Anderson amazed by musical match to real Jethro Tull
Mainman Ian found catalogue connection when he finally read up on 17th-century agriculturalist
Ian Anderson has admitted he found it “awkward and embarrassing” to explore the history of 17th-century agriculturalist Jethro Tull, who gave his band its name.
But he was surprised to discover an accidental match between the pioneer’s life and the outfit’s catalogue – and that inspired his upcoming solo band tour.
Anderson tells Classic Rock Revisited: “Our manager at the time gave us our name. I wasn’t a history scholar so I didn’t know he was a real guy – I thought it was just a name he’d invented.
“When I found out later I didn’t want to know. I kind of blanked it for a while. I found it awkward and embarrassing to identify with this character.”
He later began reading up on Tull’s life, and discovered that very little had been recorded. “What is there is a little conflicting,” he says. “You draw from that – you distil what you think is likely the main body of fact.
“I must have gone through the entire Jethro Tull catalogue and found, to my amazement, a lot of songs were an easy fit, or just needed a little bending to easily fit the story of his life.”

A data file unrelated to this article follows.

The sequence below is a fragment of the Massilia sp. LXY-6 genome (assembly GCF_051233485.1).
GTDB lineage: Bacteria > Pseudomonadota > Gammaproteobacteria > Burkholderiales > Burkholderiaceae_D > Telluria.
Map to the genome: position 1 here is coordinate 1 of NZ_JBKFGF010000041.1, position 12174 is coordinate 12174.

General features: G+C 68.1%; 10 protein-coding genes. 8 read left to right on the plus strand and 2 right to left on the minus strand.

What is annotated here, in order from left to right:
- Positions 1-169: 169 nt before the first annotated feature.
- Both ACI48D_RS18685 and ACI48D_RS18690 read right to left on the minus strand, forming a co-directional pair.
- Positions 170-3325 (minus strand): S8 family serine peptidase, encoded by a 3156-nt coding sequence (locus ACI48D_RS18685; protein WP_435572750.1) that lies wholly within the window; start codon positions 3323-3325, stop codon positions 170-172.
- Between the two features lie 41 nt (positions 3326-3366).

Anderson says the changes he’s made include individual words or lines of lyrics, and the result is a set of songs that explore how Tull might have lived if he’d been born in the 20th century.
“It was surprise to find out it could be done,” he reflects. “It was quite positive and methodical, working through where I wrote fire new songs to flesh out the narrative in a way that might give it more sense.”
He describes the show as “a little bit naughty” in blending timelines that are three centuries apart. But he adds: “I’m doing everything I can to make the classic Jethro Tull repertoire as entertaining as possible, and give it some contact that makes it fun to perform every night.
“And that also pays homage to the original Jethro Tull.”
Anderson appears at the inaugural Ramblin’ Man Fair in Kent this weekend then tours the UK:
Sep 08: Basingstoke Anvil
Sep 10: London O2 Shepherds Bush Empire
Sep 11: Birmingham Symphony Hall
Sep 12: York Barbican
Sep 13: Gateshead Sage
Sep 14: Salford Lowry Theatre